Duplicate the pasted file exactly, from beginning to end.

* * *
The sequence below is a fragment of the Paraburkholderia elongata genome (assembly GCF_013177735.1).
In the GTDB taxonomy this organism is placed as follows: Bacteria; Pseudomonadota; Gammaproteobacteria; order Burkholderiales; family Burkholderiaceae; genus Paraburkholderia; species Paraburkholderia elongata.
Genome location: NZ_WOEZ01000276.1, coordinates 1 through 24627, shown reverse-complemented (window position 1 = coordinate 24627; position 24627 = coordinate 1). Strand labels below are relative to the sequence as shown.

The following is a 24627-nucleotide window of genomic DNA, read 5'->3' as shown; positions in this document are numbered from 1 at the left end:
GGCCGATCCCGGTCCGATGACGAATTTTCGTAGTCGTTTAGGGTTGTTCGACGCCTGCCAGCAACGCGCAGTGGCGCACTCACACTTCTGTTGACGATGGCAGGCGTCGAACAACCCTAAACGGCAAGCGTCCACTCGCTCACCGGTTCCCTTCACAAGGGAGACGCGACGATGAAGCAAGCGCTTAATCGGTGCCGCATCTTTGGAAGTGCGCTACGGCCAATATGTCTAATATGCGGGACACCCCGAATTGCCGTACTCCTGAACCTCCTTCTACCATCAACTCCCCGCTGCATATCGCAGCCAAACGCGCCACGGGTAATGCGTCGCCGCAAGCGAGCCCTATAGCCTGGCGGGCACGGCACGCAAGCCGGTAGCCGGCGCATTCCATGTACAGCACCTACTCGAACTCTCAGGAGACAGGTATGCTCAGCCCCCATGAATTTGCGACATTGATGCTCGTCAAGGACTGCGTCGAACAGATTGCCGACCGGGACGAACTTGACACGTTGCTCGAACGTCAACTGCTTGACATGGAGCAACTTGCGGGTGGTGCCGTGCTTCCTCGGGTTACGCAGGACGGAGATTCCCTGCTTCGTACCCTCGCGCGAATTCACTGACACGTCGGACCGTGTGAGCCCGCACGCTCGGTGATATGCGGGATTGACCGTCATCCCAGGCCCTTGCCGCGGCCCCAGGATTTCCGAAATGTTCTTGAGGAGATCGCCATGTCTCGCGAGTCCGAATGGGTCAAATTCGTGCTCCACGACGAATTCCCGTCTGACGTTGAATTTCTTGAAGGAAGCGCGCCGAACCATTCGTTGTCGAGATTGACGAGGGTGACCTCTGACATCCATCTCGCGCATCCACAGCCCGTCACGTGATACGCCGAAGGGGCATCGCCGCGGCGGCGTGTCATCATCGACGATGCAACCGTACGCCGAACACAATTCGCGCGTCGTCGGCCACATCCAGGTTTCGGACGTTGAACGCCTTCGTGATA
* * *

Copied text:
The sequence below is a fragment of the Paraburkholderia elongata genome (assembly GCF_013177735.1).
In the GTDB taxonomy this organism is placed as follows: Bacteria; Pseudomonadota; Gammaproteobacteria; order Burkholderiales; family Burkholderiaceae; genus Paraburkholderia; species Paraburkholderia elongata.
Genome location: NZ_WOEZ01000276.1, coordinates 1 through 24627, shown reverse-complemented (window position 1 = coordinate 24627; position 24627 = coordinate 1). Strand labels below are relative to the sequence as shown.

The following is a 24627-nucleotide window of genomic DNA, read 5'->3' as shown; positions in this document are numbered from 1 at the left end:
GGCCGATCCCGGTCCGATGACGAATTTTCGTAGTCGTTTAGGGTTGTTCGACGCCTGCCAGCAACGCGCAGTGGCGCACTCACACTTCTGTTGACGATGGCAGGCGTCGAACAACCCTAAACGGCAAGCGTCCACTCGCTCACCGGTTCCCTTCACAAGGGAGACGCGACGATGAAGCAAGCGCTTAATCGGTGCCGCATCTTTGGAAGTGCGCTACGGCCAATATGTCTAATATGCGGGACACCCCGAATTGCCGTACTCCTGAACCTCCTTCTACCATCAACTCCCCGCTGCATATCGCAGCCAAACGCGCCACGGGTAATGCGTCGCCGCAAGCGAGCCCTATAGCCTGGCGGGCACGGCACGCAAGCCGGTAGCCGGCGCATTCCATGTACAGCACCTACTCGAACTCTCAGGAGACAGGTATGCTCAGCCCCCATGAATTTGCGACATTGATGCTCGTCAAGGACTGCGTCGAACAGATTGCCGACCGGGACGAACTTGACACGTTGCTCGAACGTCAACTGCTTGACATGGAGCAACTTGCGGGTGGTGCCGTGCTTCCTCGGGTTACGCAGGACGGAGATTCCCTGCTTCGTACCCTCGCGCGAATTCACTGACACGTCGGACCGTGTGAGCCCGCACGCTCGGTGATATGCGGGATTGACCGTCATCCCAGGCCCTTGCCGCGGCCCCAGGATTTCCGAAATGTTCTTGAGGAGATCGCCATGTCTCGCGAGTCCGAATGGGTCAAATTCGTGCTCCACGACGAATTCCCGTCTGACGTTGAATTTCTTGAAGGAAGCGCGCCGAACCATTCGTTGTCGAGATTGACGAGGGTGACCTCTGACATCCATCTCGCGCATCCACAGCCCGTCACGTGATACGCCGAAGGGGCATCGCCGCGGCGGCGTGTCATCATCGACGATGCAACCGTACGCCGAACACAATTCGCGCGTCGTCGGCCACATCCAGGTTTCGGACGTTGAACGCCTTCGTGATA